FYI: You Don’t Actually Need 20 Percent Down to Buy a Home

published Oct 30, 2019
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In honor of risk month, we want to dispel the myth that you have to be perfect in order to be a homeowner (perfect credit, perfect finances, perfect life). So we’re sharing stories about Millennials who took “risks” in order to become first-time homebuyers. While it may not be right for everyone, there are definitely some people who will find the rewards outweigh the potential risks. Interested in reading why Millennials may be so risk-averse to homeownership? Read “You May Never Feel ‘Ready’ To Buy a Home—Here’s Why That Shouldn’t Stop You.

Nicholas L. Meli graduated college during the Great Recession. He waited tables until he landed a finance job in commercial real estate. In 2012, at age 27, he took a risk and purchased a foreclosed, 950-square-foot condominium in Midtown Atlanta. He emptied out his proverbial piggybank and had enough to put down the 3.5 percent required for a Federal Housing Authority (FHA) loan.

“I had a feeling the market was going to begin recovering soon, but certainly did not have a crystal ball,” Meli says. 

At the time, the economy was soft. He was using up his savings. Plus, he was early in his career and didn’t know how long he was going to stay in the area.

At the time, there was an added worry about foreclosed properties getting hung up in the inspection process. Meli had heard of frustrated previous owners damaging appliances before vacating the property. Meli’s unit, though, was well taken care of and came with new appliances.

Why it’s a risk:

All loans come with a certain level of risk. But, when it comes to mortgages, lenders view anything less than 20 percent down a “risk.” Buyers who can’t bring this sum to the closing table will typically pay Private Mortgage Insurance, or PMI, which is a fee protecting lenders should your loan go into default.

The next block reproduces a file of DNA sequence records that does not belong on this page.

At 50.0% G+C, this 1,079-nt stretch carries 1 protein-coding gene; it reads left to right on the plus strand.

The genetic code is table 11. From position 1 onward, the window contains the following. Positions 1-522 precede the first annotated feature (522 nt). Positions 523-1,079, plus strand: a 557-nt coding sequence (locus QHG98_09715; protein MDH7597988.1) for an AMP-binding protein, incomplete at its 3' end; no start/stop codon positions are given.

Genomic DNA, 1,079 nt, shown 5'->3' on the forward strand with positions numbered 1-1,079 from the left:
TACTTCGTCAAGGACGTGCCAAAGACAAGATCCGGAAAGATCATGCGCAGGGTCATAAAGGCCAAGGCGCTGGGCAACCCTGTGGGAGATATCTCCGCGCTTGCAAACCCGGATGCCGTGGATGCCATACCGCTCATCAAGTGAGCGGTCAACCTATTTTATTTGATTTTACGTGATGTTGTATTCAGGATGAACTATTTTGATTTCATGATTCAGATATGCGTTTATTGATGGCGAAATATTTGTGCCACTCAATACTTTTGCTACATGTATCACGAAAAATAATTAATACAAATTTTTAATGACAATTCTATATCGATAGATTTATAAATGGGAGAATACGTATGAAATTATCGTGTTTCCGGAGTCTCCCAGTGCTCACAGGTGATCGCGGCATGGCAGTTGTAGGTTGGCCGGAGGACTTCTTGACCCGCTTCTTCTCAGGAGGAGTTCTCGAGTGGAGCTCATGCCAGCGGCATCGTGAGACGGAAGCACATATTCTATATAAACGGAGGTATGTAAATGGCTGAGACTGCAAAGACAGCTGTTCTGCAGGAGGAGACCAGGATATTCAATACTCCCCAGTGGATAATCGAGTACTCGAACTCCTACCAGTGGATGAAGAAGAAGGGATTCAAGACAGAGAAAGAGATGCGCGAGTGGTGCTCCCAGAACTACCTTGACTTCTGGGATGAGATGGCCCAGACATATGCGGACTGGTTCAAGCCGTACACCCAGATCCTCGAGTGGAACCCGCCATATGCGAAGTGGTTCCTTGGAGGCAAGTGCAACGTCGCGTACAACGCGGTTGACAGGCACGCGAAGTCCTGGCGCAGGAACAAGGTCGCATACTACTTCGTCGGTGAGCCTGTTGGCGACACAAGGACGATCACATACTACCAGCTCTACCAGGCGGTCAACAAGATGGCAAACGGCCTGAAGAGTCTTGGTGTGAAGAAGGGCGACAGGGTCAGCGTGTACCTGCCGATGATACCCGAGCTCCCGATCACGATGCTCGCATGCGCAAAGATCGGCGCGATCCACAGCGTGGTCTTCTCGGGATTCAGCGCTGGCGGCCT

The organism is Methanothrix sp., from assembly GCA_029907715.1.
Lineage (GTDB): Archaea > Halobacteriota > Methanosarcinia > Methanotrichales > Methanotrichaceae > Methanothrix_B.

Why you might need to take on this risk

On the other hand, waiting to save 20 percent could present a different kind of risk. Homes could go up in value, outpacing your ability to save and pricing you out of the market. For instance, if you’re purchasing a $300,000 home, that would be a $60,000 percent down payment. With home values rising as fast as they are, in the six or so years it takes to save up that sum, the home could be priced at $400,000 by the time you’re ready to buy. While there are some instances when you can put down nothing at all (i.e. a Veterans Affairs or VA loan), the next tier of low down payments is typically 3.5 percent, and often in the form of an FHA loan.

And it may be no surprise that its not easy for Millennials to save up a chunk of change: The mean value of assets held by millennials in 2016 was about $176,000, almost the same as baby boomers ($173,000) of comparable ages in 1989 (factor in inflation!) and much lower than Generation X members in 2001 ($227,000), according to the Federal Reserve. Add in the struggle to find good-paying jobs compounded by loads of debt, too, doesn’t fare well for the whole “debt-to-income” ratio that comes into play when trying to take on a mortgage. Plus, Millennials credit is so-so and they are marrying later, relying on just one income to take out a mortgage. 20 percent can be downright impossible for some.

If you buy with a low down payment, you will likely have to pay PMI, which typically costs 0.5 percent to 1 percent of the entire loan amount on an annual basis and add to your monthly payments.

The reward

You’ll be building equity, have a shot at your home appreciating in value and earning you some money, and also keep your housing prices stable for the next 30 or so years—against appreciation and inflation.

How to make it less risky

Run the numbers (and have an expert verify them)

Prior to making the purchase, Meli calculated the risk by crunching his numbers: The estimated mortgage, tax, utilities and Homeowners Association (HOA) payment ended up being less than his rent at the time, plus he’d be able to deduct mortgage interest and tax payments from his taxes. It’s a good idea to consult with your mortgage lender and financial planner to determine if you can keep up with your mortgage payments.

Think entry-level

Don’t miss your first shot at real estate if you are interested in becoming a homeowner; it may not be your forever home or your ideal home, and you may need to pay PMI, but it’s possible to leverage your equity and any appreciation to get into your next home. In Meli’s case, he lived in the condo for two years and sold it for a 60 percent price gain. He was then able to upgrade into a bigger home. 

Again, while this is just one person’s story, that doesn’t mean it’s a rare occurrence: Talk to a real estate agent and/or a mortgage/financial professional to weigh how this risk looks for you.

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